By Charles Bonham
Christian Action League
March 2, 2023
“Bigoted, anti-LGBTQ+ extremists” — that’s what North Carolina Gov. Roy Cooper called members of the General Assembly who support the Parents’ Bill of Rights. According to media reports, he used the phrase in a recent fund-raising solicitation in which he attacked Republicans who sponsored the legislation that would prevent public school teachers from offering lessons on sexuality, sexual activity or gender identity to children in kindergarten through fourth grade.
Passed by the Senate last month, Senate Bill 49 would also ensure that parents are notified of health services offered at their child’s school and any changes in the name or pronoun used by their child unless there are credible concerns that notifying the parents would endanger the child’s safety. It would codify parents’ rights to seek medical or religious exemptions from immunization requirements and would put in place processes to allow them to preview materials used in the classroom and to opt their children out of certain activities.
But rather than empowering parents, Cooper made it abundantly clear that he believes schools should have total control.
“Public school teachers and administrators are the ones who should be determining what and how to teach,” Cooper’s email asserted. “They’re the experts.”
He called supporters of SB49 “radical right-wingers who hold extreme views and want to silence anyone they disagree with.”
The Rev. Mark Creech, executive director of the Christian Action League, said Cooper’s accusations reminded him of the Scripture passage in which Israel’s wicked King Ahab called the prophet Elijah the “troublemaker of Israel.” Elijah replied, “It’s not me that’s the troublemaker, it’s you! For you have refused to obey the Lord’s commands and led our nation into idolatry.” (I Kings 18:16-18).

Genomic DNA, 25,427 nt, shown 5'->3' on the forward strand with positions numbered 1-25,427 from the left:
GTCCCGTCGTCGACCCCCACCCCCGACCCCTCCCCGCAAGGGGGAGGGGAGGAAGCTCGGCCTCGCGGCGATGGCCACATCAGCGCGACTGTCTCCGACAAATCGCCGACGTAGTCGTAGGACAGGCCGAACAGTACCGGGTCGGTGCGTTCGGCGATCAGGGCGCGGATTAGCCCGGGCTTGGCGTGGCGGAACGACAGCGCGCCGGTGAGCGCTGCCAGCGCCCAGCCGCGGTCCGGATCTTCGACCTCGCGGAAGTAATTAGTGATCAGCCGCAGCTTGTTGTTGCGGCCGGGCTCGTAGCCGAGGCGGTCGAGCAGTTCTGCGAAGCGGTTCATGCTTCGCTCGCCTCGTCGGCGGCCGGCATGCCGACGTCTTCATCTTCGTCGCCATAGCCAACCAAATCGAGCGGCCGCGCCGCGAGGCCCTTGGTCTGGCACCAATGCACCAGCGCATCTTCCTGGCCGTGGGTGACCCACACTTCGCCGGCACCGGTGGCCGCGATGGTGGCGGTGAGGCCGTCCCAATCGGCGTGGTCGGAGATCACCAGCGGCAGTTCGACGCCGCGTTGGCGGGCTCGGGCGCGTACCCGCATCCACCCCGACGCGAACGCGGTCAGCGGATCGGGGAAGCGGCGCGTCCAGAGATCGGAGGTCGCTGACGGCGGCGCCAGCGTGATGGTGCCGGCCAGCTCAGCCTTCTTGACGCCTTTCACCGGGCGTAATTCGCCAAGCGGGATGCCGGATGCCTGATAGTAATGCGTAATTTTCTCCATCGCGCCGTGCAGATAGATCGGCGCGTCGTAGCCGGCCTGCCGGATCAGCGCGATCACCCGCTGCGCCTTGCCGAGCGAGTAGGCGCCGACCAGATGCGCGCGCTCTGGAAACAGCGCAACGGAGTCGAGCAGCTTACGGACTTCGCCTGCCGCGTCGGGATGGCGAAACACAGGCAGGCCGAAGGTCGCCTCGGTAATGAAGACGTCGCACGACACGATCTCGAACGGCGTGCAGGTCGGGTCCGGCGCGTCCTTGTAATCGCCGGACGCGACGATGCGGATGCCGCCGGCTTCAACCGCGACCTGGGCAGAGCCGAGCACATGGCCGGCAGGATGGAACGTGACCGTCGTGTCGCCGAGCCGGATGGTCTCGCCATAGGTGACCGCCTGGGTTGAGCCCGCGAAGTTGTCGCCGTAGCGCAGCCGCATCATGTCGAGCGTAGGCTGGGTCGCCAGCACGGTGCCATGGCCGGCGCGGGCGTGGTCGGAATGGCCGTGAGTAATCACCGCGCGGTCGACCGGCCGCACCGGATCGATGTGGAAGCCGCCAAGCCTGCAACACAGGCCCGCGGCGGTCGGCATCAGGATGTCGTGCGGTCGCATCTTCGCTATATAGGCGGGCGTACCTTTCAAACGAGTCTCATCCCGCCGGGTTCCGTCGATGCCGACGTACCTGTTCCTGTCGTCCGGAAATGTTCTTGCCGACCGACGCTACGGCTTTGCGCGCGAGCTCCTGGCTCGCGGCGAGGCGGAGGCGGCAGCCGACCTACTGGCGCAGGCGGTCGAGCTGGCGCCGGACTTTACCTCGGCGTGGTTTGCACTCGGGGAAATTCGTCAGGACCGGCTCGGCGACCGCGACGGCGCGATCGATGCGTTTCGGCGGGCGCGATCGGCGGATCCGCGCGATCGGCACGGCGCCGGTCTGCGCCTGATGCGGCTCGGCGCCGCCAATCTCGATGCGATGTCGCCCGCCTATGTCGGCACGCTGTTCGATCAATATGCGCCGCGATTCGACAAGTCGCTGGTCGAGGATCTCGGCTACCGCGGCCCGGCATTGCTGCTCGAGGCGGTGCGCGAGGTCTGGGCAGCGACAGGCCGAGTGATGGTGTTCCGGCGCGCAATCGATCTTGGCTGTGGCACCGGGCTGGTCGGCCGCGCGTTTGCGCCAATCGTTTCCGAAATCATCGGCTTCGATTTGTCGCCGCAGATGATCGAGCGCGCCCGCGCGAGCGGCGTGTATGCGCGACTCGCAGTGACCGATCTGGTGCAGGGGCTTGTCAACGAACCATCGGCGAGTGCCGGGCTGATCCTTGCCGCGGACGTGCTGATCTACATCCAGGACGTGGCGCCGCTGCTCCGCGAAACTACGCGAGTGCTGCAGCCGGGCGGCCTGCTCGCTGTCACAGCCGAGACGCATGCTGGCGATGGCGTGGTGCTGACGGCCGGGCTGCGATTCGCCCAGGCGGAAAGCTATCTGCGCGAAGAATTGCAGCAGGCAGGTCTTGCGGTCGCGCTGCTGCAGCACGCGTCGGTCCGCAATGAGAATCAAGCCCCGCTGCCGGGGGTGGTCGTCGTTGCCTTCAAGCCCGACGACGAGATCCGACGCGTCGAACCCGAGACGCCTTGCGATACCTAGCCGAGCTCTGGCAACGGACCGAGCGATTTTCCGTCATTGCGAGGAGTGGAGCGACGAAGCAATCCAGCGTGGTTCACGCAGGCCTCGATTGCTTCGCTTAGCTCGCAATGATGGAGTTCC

“Governor Cooper refers to Republicans and others who support the Parents’ Bill of Rights legislation as ‘extremists.’ Not true. The Governor and those who attack this legislation are the real extremists,” Creech said.
“To argue that public school teachers and administrators should have more authority than parents over what their children are taught, especially regarding what is moral and immoral, is genuinely extreme. To contend, parents should have no say as to whether their children should be exposed to instruction on gender identity, sexual activity, or sexuality as early as kindergarten through fourth grade – that is extremism. To argue parents should be kept in the dark about their children’s behaviors and choices without giving them priority to weigh in – that is extremism,” Creech added. “To say, as Cooper did, that advocating or supporting parents’ rights is a ‘capitulation’ to ‘blatant political pandering’ is an argument in favor of educational and state tyranny – that is the real extremism.”
Creech said parents and those who support them in their efforts to assert their rights concerning their children are not “radical right-wingers.”
“Nor are we the ones holding extreme views; it is the Governor and his ‘radical left-wing cohorts’ who would turn the broader scope of the Fifth Commandment on its head,” he said. “The Fifth Commandment is about more than well-behaved children. It’s about the authority of a father and a mother – the authority of the family. Any policy that undermines this order is an extreme one – an assault on the basic building block of society. And that can’t end well.”